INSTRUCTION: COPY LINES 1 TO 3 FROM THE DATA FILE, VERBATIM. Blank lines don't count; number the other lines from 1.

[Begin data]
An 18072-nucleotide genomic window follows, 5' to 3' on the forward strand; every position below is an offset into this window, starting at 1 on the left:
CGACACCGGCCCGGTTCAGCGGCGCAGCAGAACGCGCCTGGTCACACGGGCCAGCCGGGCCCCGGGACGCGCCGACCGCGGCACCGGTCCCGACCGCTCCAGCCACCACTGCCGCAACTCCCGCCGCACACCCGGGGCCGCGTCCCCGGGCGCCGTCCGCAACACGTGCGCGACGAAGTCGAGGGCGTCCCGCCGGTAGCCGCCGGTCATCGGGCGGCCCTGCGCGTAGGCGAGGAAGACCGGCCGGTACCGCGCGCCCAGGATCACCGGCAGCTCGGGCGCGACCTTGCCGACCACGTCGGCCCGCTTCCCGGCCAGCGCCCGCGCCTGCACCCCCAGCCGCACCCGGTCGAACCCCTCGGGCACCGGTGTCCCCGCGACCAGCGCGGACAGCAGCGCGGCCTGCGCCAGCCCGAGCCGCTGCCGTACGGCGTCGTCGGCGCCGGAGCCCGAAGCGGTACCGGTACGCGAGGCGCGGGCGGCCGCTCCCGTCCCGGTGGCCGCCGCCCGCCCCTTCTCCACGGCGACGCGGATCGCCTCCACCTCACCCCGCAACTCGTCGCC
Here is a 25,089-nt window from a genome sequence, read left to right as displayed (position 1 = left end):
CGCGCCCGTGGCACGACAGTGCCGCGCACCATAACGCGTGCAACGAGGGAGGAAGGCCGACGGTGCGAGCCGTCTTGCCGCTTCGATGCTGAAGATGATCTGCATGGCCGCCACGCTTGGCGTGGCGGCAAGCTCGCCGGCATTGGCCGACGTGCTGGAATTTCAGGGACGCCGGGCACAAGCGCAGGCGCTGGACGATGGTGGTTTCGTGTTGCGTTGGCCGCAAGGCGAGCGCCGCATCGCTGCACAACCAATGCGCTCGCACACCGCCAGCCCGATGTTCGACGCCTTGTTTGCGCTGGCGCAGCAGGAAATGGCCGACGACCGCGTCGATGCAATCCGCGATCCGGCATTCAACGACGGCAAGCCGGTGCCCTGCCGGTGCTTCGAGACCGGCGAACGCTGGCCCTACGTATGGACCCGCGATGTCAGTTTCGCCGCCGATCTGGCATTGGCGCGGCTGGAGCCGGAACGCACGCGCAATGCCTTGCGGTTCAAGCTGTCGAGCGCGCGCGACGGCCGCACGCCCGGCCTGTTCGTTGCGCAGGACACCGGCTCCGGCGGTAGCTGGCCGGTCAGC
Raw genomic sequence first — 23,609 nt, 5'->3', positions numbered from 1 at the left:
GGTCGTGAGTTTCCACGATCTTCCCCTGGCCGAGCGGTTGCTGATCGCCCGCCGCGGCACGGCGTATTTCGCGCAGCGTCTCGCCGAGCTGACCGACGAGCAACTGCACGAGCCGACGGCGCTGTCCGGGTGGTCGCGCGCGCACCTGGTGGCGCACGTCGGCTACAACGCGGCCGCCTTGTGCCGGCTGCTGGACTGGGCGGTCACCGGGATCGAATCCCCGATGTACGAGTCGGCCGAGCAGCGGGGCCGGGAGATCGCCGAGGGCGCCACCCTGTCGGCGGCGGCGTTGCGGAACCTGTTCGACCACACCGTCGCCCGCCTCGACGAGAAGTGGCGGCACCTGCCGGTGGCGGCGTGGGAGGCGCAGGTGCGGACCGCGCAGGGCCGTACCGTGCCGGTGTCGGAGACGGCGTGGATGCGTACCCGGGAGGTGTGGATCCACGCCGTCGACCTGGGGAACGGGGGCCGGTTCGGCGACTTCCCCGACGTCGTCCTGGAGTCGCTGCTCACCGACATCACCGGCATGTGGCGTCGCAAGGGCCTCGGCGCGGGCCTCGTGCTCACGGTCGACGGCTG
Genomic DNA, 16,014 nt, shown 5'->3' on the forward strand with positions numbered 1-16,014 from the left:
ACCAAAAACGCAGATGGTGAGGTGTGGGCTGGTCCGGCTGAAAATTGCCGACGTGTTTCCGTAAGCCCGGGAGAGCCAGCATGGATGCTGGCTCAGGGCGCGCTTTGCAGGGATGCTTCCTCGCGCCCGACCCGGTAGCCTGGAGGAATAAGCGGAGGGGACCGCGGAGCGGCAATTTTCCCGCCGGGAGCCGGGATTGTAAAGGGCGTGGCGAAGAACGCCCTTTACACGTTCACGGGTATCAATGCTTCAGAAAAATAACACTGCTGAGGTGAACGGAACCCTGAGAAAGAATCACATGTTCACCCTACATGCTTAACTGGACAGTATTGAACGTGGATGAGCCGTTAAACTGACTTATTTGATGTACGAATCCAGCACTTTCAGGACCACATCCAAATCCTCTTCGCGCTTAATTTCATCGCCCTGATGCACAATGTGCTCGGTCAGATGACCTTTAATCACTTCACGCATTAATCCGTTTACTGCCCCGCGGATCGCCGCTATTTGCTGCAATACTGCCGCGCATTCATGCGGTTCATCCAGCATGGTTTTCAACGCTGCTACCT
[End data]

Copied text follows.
An 18072-nucleotide genomic window follows, 5' to 3' on the forward strand; every position below is an offset into this window, starting at 1 on the left:
CGACACCGGCCCGGTTCAGCGGCGCAGCAGAACGCGCCTGGTCACACGGGCCAGCCGGGCCCCGGGACGCGCCGACCGCGGCACCGGTCCCGACCGCTCCAGCCACCACTGCCGCAACTCCCGCCGCACACCCGGGGCCGCGTCCCCGGGCGCCGTCCGCAACACGTGCGCGACGAAGTCGAGGGCGTCCCGCCGGTAGCCGCCGGTCATCGGGCGGCCCTGCGCGTAGGCGAGGAAGACCGGCCGGTACCGCGCGCCCAGGATCACCGGCAGCTCGGGCGCGACCTTGCCGACCACGTCGGCCCGCTTCCCGGCCAGCGCCCGCGCCTGCACCCCCAGCCGCACCCGGTCGAACCCCTCGGGCACCGGTGTCCCCGCGACCAGCGCGGACAGCAGCGCGGCCTGCGCCAGCCCGAGCCGCTGCCGTACGGCGTCGTCGGCGCCGGAGCCCGAAGCGGTACCGGTACGCGAGGCGCGGGCGGCCGCTCCCGTCCCGGTGGCCGCCGCCCGCCCCTTCTCCACGGCGACGCGGATCGCCTCCACCTCACCCCGCAACTCGTCGCC
Here is a 25,089-nt window from a genome sequence, read left to right as displayed (position 1 = left end):